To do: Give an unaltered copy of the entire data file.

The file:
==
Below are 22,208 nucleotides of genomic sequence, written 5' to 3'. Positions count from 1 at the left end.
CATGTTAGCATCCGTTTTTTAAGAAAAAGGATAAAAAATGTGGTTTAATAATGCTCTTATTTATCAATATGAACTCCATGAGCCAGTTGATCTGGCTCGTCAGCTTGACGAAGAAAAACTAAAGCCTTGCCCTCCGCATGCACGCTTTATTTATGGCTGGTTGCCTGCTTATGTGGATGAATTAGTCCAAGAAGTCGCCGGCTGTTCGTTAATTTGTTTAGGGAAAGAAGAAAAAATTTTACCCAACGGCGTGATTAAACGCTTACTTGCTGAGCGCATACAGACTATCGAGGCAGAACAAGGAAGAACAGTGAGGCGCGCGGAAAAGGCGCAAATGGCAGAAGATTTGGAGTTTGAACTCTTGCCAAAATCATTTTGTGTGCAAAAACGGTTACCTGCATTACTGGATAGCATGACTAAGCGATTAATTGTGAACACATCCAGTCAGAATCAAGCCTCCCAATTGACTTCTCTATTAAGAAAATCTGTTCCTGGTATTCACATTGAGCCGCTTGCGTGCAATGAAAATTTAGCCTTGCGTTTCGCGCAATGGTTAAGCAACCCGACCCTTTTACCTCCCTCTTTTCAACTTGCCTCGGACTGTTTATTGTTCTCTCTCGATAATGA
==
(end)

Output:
Below are 22,208 nucleotides of genomic sequence, written 5' to 3'. Positions count from 1 at the left end.
CATGTTAGCATCCGTTTTTTAAGAAAAAGGATAAAAAATGTGGTTTAATAATGCTCTTATTTATCAATATGAACTCCATGAGCCAGTTGATCTGGCTCGTCAGCTTGACGAAGAAAAACTAAAGCCTTGCCCTCCGCATGCACGCTTTATTTATGGCTGGTTGCCTGCTTATGTGGATGAATTAGTCCAAGAAGTCGCCGGCTGTTCGTTAATTTGTTTAGGGAAAGAAGAAAAAATTTTACCCAACGGCGTGATTAAACGCTTACTTGCTGAGCGCATACAGACTATCGAGGCAGAACAAGGAAGAACAGTGAGGCGCGCGGAAAAGGCGCAAATGGCAGAAGATTTGGAGTTTGAACTCTTGCCAAAATCATTTTGTGTGCAAAAACGGTTACCTGCATTACTGGATAGCATGACTAAGCGATTAATTGTGAACACATCCAGTCAGAATCAAGCCTCCCAATTGACTTCTCTATTAAGAAAATCTGTTCCTGGTATTCACATTGAGCCGCTTGCGTGCAATGAAAATTTAGCCTTGCGTTTCGCGCAATGGTTAAGCAACCCGACCCTTTTACCTCCCTCTTTTCAACTTGCCTCGGACTGTTTATTGTTCTCTCTCGATAATGA